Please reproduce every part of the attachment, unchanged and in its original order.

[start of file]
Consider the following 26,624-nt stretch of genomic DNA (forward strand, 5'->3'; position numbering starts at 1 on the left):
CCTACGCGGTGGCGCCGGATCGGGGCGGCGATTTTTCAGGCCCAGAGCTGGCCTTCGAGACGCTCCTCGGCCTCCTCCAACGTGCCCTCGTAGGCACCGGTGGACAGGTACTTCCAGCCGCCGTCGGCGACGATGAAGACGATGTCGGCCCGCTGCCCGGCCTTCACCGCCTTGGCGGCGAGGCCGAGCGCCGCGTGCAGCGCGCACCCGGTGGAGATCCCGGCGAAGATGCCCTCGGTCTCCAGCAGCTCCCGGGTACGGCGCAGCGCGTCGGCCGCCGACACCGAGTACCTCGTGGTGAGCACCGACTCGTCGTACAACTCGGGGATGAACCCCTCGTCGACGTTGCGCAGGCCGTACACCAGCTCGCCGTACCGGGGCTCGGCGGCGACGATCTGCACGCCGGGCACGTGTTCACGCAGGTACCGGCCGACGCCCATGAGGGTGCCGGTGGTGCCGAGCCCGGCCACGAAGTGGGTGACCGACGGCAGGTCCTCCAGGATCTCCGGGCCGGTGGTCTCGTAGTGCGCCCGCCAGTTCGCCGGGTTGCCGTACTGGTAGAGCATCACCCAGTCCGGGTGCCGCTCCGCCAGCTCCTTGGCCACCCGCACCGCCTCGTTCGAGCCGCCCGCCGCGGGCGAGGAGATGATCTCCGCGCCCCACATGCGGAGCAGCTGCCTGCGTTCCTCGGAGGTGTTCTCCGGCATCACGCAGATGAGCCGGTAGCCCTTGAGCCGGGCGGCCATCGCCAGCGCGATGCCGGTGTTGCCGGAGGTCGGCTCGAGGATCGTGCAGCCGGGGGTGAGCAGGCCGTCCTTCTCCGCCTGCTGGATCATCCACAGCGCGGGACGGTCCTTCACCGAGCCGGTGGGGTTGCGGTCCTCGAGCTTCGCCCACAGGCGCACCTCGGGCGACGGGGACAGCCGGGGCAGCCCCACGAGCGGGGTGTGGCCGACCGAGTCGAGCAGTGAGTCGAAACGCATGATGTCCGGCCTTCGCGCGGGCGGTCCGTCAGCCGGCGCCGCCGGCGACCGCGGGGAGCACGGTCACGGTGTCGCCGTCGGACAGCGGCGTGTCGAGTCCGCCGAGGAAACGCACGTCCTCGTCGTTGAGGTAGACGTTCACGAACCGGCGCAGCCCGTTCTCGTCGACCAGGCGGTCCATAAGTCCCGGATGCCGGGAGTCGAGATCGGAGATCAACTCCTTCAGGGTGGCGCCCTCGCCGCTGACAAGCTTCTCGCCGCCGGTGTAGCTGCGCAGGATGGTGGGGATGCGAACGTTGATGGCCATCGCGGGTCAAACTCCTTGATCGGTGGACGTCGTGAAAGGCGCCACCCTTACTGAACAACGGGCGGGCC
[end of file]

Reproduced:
Consider the following 26,624-nt stretch of genomic DNA (forward strand, 5'->3'; position numbering starts at 1 on the left):
CCTACGCGGTGGCGCCGGATCGGGGCGGCGATTTTTCAGGCCCAGAGCTGGCCTTCGAGACGCTCCTCGGCCTCCTCCAACGTGCCCTCGTAGGCACCGGTGGACAGGTACTTCCAGCCGCCGTCGGCGACGATGAAGACGATGTCGGCCCGCTGCCCGGCCTTCACCGCCTTGGCGGCGAGGCCGAGCGCCGCGTGCAGCGCGCACCCGGTGGAGATCCCGGCGAAGATGCCCTCGGTCTCCAGCAGCTCCCGGGTACGGCGCAGCGCGTCGGCCGCCGACACCGAGTACCTCGTGGTGAGCACCGACTCGTCGTACAACTCGGGGATGAACCCCTCGTCGACGTTGCGCAGGCCGTACACCAGCTCGCCGTACCGGGGCTCGGCGGCGACGATCTGCACGCCGGGCACGTGTTCACGCAGGTACCGGCCGACGCCCATGAGGGTGCCGGTGGTGCCGAGCCCGGCCACGAAGTGGGTGACCGACGGCAGGTCCTCCAGGATCTCCGGGCCGGTGGTCTCGTAGTGCGCCCGCCAGTTCGCCGGGTTGCCGTACTGGTAGAGCATCACCCAGTCCGGGTGCCGCTCCGCCAGCTCCTTGGCCACCCGCACCGCCTCGTTCGAGCCGCCCGCCGCGGGCGAGGAGATGATCTCCGCGCCCCACATGCGGAGCAGCTGCCTGCGTTCCTCGGAGGTGTTCTCCGGCATCACGCAGATGAGCCGGTAGCCCTTGAGCCGGGCGGCCATCGCCAGCGCGATGCCGGTGTTGCCGGAGGTCGGCTCGAGGATCGTGCAGCCGGGGGTGAGCAGGCCGTCCTTCTCCGCCTGCTGGATCATCCACAGCGCGGGACGGTCCTTCACCGAGCCGGTGGGGTTGCGGTCCTCGAGCTTCGCCCACAGGCGCACCTCGGGCGACGGGGACAGCCGGGGCAGCCCCACGAGCGGGGTGTGGCCGACCGAGTCGAGCAGTGAGTCGAAACGCATGATGTCCGGCCTTCGCGCGGGCGGTCCGTCAGCCGGCGCCGCCGGCGACCGCGGGGAGCACGGTCACGGTGTCGCCGTCGGACAGCGGCGTGTCGAGTCCGCCGAGGAAACGCACGTCCTCGTCGTTGAGGTAGACGTTCACGAACCGGCGCAGCCCGTTCTCGTCGACCAGGCGGTCCATAAGTCCCGGATGCCGGGAGTCGAGATCGGAGATCAACTCCTTCAGGGTGGCGCCCTCGCCGCTGACAAGCTTCTCGCCGCCGGTGTAGCTGCGCAGGATGGTGGGGATGCGAACGTTGATGGCCATCGCGGGTCAAACTCCTTGATCGGTGGACGTCGTGAAAGGCGCCACCCTTACTGAACAACGGGCGGGCC